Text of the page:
Today was to be the final HD telecast of the Met’s 2019-20 season. But the company is as closed as an open mind. To compensate the Met broadcast, no TV, a 2013 performance of the opera that was to have been on had not the virus paralyzed the world.
Maria Stuarda was Donizetti’s 100,345th opera composed in 1834 and first performed the following year. OK, I exaggerated; it was only the 37 year old composer’s 52nd opera. I don’t understand how he had the time to contract the syphilis that drove him mad and then killed him at age 50.
The opera ran into all sorts of problems. It was censored by the royal Neapolitan guardians of morality because it depicted the decapitation of one monarch at the order of another. Not long after the opera’s premiere the singer for whom the title role was written, Maria Malibran, died. After a brief spin around the Mediterranean world it disappeared for about 130 years.
The opera resurfaced in the early 1970s as a vehicle for Joan Sutherland and Beverly Sills. It didn’t make it to the Met until 2012. It has thus far received 15 performances. It is part of the Donizetti Three Queens series. The other two are Anna Bolena and Roberto Devereux. There is a fourth opera about Elisabetta I – Elisabetta al Castello di Kenilworth. It’s very good and deserves to be performed as often as the other three. We really should be talking and writing about Donizetti’s Four Queens.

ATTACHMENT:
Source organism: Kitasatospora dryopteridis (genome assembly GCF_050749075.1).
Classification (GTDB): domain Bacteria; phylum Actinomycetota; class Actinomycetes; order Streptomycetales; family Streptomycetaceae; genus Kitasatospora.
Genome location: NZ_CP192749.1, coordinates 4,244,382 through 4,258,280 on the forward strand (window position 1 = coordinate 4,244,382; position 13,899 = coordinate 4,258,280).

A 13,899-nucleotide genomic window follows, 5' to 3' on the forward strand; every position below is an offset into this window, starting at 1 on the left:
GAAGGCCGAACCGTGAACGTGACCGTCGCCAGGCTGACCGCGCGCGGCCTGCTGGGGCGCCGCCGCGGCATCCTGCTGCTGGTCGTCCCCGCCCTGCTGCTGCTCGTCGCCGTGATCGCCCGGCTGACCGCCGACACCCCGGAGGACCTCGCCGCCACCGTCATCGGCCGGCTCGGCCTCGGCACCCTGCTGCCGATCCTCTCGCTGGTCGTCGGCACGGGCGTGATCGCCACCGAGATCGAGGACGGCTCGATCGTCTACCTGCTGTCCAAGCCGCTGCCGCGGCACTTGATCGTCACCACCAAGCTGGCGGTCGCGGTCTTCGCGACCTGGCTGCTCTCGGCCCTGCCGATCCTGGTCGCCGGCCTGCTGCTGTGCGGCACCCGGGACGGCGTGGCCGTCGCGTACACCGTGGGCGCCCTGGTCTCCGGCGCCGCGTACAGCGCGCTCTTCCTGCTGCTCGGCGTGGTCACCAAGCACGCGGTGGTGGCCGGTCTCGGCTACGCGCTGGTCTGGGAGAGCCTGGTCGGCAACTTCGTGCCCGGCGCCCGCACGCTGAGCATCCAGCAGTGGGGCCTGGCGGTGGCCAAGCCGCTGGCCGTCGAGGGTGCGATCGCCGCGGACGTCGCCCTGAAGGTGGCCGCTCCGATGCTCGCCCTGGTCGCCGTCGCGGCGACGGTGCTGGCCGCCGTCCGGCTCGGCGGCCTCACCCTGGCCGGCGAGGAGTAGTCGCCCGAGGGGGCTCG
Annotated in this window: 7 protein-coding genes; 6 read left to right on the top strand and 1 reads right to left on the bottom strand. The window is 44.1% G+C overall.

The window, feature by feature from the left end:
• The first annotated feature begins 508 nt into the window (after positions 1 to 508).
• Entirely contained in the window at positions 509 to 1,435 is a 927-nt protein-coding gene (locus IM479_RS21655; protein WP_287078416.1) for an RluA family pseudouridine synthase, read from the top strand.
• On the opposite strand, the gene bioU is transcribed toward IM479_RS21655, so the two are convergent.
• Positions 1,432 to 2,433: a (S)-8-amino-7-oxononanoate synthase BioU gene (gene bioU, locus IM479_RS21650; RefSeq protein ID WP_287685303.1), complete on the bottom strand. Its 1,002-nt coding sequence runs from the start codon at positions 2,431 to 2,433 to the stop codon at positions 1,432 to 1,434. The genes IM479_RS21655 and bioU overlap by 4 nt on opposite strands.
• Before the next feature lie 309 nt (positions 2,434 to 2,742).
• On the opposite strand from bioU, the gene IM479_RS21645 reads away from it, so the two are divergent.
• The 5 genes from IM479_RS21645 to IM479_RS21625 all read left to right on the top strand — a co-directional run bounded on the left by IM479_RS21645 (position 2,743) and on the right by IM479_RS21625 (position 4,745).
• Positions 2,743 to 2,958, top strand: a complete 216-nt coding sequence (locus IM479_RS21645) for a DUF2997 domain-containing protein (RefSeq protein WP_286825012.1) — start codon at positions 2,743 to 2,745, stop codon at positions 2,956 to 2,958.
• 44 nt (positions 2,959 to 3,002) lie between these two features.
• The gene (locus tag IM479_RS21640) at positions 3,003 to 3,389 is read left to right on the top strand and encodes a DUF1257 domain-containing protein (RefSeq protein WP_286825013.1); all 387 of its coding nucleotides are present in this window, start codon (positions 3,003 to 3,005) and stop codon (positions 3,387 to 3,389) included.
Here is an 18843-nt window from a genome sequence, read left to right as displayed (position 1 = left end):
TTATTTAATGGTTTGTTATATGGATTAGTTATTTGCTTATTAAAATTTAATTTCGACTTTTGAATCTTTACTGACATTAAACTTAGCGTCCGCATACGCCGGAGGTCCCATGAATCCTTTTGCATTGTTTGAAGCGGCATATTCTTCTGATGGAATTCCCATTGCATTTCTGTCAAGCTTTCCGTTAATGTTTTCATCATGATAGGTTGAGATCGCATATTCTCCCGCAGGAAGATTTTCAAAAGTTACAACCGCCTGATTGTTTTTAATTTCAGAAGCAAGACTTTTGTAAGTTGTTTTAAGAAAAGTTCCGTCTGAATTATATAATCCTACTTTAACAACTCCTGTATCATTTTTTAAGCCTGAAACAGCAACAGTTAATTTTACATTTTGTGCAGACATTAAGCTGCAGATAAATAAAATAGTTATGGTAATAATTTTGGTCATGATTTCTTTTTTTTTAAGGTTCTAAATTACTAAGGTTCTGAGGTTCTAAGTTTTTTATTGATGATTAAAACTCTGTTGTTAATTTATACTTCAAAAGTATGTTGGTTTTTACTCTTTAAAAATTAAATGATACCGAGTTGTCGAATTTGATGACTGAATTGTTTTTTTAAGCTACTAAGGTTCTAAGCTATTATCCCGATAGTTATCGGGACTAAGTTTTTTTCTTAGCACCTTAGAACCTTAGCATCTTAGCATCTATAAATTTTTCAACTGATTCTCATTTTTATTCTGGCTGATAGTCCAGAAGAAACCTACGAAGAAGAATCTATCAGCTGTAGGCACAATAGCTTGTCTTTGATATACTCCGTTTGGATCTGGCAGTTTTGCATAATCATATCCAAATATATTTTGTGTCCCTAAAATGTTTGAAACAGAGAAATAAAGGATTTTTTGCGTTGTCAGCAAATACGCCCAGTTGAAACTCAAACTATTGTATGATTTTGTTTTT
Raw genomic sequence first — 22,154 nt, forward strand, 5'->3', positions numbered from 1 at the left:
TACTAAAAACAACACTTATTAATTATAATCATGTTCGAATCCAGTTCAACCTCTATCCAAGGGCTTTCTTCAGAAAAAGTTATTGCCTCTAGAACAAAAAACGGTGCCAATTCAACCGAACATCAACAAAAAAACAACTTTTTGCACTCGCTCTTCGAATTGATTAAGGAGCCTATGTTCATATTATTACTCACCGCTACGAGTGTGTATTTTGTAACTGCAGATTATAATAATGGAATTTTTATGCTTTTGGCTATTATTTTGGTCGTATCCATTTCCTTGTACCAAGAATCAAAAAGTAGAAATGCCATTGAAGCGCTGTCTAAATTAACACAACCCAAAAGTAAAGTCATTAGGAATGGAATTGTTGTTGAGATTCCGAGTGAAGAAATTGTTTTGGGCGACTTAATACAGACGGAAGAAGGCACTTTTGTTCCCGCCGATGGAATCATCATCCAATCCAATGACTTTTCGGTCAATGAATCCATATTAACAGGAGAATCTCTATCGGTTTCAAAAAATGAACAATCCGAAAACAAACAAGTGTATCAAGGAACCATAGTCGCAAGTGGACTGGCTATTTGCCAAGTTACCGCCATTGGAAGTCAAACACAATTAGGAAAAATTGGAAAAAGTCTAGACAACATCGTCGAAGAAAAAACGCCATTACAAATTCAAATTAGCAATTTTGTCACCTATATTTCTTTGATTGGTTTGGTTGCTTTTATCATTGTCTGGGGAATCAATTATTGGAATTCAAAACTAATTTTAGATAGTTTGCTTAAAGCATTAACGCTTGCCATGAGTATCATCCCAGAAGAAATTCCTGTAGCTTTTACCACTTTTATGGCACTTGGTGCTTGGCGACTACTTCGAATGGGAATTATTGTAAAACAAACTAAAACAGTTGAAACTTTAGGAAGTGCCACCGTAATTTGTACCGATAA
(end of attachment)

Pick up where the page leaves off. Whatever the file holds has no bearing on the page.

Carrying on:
The 2013 performance featured mezzo Joyce DiDonato in the title role. This season’s aborted performances assigned the title role to the high soprano Diana Damrau. Dr Fauci must not have liked German coloratura sopranos in Italian opera. So he called off the show.
This is the opera that has Mary Queen of Scots (Maria Stuarda) hurl one of opera’s great arrows of vindictiveness at Queen Elizabeth during their fictional meeting at Fotheringay Castle. The scene was in Schiller’s play on which the opera is loosely based. Figlia impura di Bolena, / parli tu di disonore? / Meretrice indegna e oscena, / in te cada il mio rossore. / Profanato è il soglio inglese, / vil bastarda, dal tuo piè! (Impure daughter of Boleyn, do you speak of dishonour? Prostitute — unworthy and obscene, I blush for you. The throne of England is sullied by your feet, vile bastard!)
This tasty bit leads to a vigorous conclusion to the scene. If done with elan it can cure most viral infections. This excerpt is taken from the nearly 50 year old recording featuring Beverly Sills in the title role. Eileen Farrell is the insulted English queen who exacts her revenge in the opera’s final scene. Stuart Burrows and Louis Quilico are the tenor and baritone, respectively. Aldo Ceccato leads the London Philharmonic Orchestra.